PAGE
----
Friday, 18 April 2014

Barry Award Nominations

The Barry Award nominations have been announced by George Easter.  The Barry Awards are given out by Deadly Pleasures Magazine.

Best Novel 
A Conspiracy of Faith by Jussi Adler-Olsen
Tap on the Window by Linwood Barclay
Sandrine’s Case by Thomas H. Cook
Suspect by Robert Crais
Ordinary Grace by William Kent Krueger
Standing in Another Man’s Grave by  Ian Rankin

Best First Novel
Burial Rites by Hannah Kent
Japantown by Barry Lancet
The Bookman’s Tale by Charlie Lovett
Rage Against the Dying by Becky Masterman
Cover of Snow by Jenny Milchman
Norwegian by Night by Derek B. Miller

Best Paperback Original
Joe Victim by Paul Cleave
Disciple of Las Vegas by Ian Hamilton
The Rage by Gene Kerrigan
I Hear the Sirens in the Street by Adrian McKinty
Fear in the Sunlight by Nicola Upson
Fixing to Die by Elaine Viets

Best Thriller 
Dead Lions by Mick Herron
Ghostman by Roger Hobbs
Red Sparrow by Jason Matthews
The Shanghai Factor by Charles McCarry
Ratlines by Stuart Neville
The Doll by Taylor Stevens

Congratulations to all the nominees!

Thursday, 17 April 2014

Mick Scully on being a bouncer and The Norway Room!

Today’s guest blog post is by Mick Scully who lives in Birmingham his debut novel The Norway Room was published earlier this year.  He had his first story in his Little Moscow series published in the anthology Birmingham Noir.  His story collection Little Moscow was highly praised.  He has been a bouncer, teacher, acupuncturist and now works as a humanist funeral minister.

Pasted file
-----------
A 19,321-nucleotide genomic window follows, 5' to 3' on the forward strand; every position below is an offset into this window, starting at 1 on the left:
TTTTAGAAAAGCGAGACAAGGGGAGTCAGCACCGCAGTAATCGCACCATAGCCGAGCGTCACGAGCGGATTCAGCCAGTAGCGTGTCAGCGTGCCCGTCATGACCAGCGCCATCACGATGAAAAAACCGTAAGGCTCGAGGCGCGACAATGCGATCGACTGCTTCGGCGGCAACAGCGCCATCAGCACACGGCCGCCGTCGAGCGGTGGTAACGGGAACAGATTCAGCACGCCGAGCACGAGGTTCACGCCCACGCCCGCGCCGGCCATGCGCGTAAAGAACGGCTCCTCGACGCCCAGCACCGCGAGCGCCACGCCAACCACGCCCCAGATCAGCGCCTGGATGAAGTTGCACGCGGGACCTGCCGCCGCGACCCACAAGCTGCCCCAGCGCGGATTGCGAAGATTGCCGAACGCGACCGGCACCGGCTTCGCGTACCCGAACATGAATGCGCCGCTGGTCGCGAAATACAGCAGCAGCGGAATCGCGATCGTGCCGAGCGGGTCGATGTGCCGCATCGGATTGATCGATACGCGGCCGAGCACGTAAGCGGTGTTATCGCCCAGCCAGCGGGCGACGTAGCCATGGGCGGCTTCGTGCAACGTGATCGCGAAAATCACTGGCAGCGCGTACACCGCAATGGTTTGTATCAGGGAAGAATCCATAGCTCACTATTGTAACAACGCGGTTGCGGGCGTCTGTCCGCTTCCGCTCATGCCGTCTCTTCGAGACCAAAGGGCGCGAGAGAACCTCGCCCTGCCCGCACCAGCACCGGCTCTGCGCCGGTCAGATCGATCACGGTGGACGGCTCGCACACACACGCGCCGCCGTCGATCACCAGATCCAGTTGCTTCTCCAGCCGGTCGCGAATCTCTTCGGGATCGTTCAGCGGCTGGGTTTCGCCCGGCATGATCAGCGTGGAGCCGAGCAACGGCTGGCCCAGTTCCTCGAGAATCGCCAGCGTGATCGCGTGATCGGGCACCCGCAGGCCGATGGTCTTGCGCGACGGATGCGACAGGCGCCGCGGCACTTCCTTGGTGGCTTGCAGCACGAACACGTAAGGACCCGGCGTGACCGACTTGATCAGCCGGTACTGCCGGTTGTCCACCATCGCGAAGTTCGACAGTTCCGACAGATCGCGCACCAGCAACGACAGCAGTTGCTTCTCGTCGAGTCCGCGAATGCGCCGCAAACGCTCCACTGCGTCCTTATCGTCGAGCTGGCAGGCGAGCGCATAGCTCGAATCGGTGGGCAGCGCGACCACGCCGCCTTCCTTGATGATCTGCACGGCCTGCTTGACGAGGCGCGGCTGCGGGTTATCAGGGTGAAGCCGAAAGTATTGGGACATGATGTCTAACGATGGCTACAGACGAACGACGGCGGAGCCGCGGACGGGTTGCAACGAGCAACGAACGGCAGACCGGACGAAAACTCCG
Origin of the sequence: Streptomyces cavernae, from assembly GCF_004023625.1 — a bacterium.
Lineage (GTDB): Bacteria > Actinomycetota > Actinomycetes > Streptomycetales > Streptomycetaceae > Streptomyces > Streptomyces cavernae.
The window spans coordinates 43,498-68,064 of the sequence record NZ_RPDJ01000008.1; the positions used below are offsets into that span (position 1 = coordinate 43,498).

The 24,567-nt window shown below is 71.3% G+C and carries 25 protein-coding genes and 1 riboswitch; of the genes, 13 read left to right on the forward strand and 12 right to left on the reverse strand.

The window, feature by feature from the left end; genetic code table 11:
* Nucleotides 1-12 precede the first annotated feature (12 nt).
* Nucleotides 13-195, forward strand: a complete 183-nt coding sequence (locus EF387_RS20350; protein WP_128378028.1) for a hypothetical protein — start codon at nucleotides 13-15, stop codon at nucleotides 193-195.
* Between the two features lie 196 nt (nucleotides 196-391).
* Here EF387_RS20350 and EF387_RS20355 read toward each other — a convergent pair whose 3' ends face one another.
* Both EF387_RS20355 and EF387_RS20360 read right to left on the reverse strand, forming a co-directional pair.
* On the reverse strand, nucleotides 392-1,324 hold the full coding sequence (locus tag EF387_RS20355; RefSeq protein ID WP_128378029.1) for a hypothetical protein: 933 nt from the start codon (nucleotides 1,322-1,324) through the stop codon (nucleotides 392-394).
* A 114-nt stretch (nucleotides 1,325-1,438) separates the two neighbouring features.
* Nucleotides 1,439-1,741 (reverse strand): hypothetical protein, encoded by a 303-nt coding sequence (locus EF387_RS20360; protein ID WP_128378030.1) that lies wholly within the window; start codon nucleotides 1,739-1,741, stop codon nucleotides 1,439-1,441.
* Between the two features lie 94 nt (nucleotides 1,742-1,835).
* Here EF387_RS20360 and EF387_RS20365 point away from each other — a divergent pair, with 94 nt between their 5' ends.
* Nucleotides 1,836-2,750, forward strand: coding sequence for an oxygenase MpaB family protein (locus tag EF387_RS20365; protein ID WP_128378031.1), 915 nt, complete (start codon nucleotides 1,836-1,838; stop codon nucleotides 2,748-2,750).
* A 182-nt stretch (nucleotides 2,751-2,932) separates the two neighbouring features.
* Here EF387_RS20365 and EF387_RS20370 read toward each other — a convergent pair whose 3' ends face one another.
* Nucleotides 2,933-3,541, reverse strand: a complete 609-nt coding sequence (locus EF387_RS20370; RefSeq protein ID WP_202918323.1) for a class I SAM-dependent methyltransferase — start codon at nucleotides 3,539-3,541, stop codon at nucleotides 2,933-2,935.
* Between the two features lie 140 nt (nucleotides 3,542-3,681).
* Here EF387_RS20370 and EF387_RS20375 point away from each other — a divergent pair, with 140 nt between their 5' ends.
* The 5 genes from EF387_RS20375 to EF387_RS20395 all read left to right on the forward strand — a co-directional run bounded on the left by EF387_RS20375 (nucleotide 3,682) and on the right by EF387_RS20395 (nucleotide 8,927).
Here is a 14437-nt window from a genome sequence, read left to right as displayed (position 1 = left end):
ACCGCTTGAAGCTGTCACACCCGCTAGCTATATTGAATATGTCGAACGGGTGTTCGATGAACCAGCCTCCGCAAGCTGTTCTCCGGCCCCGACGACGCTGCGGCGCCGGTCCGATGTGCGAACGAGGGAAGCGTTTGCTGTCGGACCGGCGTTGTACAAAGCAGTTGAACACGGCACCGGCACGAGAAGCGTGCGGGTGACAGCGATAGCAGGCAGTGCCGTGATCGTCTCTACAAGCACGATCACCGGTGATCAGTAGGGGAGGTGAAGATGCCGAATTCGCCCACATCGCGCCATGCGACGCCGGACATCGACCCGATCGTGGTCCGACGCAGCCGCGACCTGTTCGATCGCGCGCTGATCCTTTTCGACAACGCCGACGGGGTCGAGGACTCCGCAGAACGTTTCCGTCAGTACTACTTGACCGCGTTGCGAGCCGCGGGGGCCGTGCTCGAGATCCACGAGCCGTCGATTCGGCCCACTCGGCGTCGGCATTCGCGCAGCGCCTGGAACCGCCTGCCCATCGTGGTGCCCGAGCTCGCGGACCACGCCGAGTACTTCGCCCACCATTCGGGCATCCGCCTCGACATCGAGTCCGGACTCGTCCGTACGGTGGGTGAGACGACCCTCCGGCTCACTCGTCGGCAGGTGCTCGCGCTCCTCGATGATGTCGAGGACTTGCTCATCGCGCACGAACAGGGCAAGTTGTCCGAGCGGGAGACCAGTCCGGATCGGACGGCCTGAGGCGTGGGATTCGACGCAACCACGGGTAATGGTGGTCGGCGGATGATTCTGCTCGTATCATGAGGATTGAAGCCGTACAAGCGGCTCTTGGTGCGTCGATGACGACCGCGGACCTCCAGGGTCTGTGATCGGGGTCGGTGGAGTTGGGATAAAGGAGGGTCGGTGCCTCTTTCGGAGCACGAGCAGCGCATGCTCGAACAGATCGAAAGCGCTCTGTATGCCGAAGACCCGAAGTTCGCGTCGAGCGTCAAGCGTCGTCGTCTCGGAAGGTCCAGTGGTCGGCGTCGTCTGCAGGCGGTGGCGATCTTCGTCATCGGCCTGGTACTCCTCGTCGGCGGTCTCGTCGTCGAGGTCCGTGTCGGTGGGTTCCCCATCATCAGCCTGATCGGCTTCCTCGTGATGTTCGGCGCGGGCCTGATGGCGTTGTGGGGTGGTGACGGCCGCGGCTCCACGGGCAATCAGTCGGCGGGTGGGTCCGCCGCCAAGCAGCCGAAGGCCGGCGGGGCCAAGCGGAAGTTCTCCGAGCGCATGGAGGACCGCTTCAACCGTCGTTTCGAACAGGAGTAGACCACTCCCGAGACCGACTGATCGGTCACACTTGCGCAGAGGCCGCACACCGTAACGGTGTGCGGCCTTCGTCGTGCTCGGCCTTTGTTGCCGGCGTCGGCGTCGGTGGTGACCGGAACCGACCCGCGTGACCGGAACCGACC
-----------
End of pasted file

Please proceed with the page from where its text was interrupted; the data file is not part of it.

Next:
There is a moment described in the biographies of many actors when they get away with it.  Auditioning for a role for which they don’t totally fit the bill they take a chance, either falling flat on their faces – literally, sometimes – or succeeding with possibly career-changing consequences.
    
Can you ride a horse?  Of course I can.
   
 Deep-sea dive?  I’m a natural.

Swing from a helicopter above the English Channel?  I was fifteen the first time I tried that.

Invariably in the accounts we read the blag convinces, the actor secures the part and, with maybe a hiccup or two, a star is born.
    
In real life it isn’t quite like that.  No, not quite, but maybe sometimes close.  In the seventies, in my twenties and desperately needing to supplement my teaching income, I applied for a bar job in a Birmingham nightclub.  ‘We only employ girls,’ one of the middle-aged Spanish brothers who owned the club told me.  Curiously he spoke only out of the right side of his mouth.  ‘Pretty-ones,’ his brother added, from the left side of his.  As a six-foot twenty-five-year-old bloke there was no way I was going to blag my way through that one.  I had to admit defeat.

But wait.  It seemed I had something that was of interest to them.  The very thing, it turned out, that so definitely disqualified me from the position for which I was applying.  ‘You seem a big, strong lad,’ left-mouth brother said.  ‘You look as if you can handle yourself.’  I suppose that phrase is open to interpretation, but I was pretty sure I knew what they were suggesting.  In the seventies, of course, before security checks and training courses, being able to handle yourself was pretty much the only qualification required for door-work.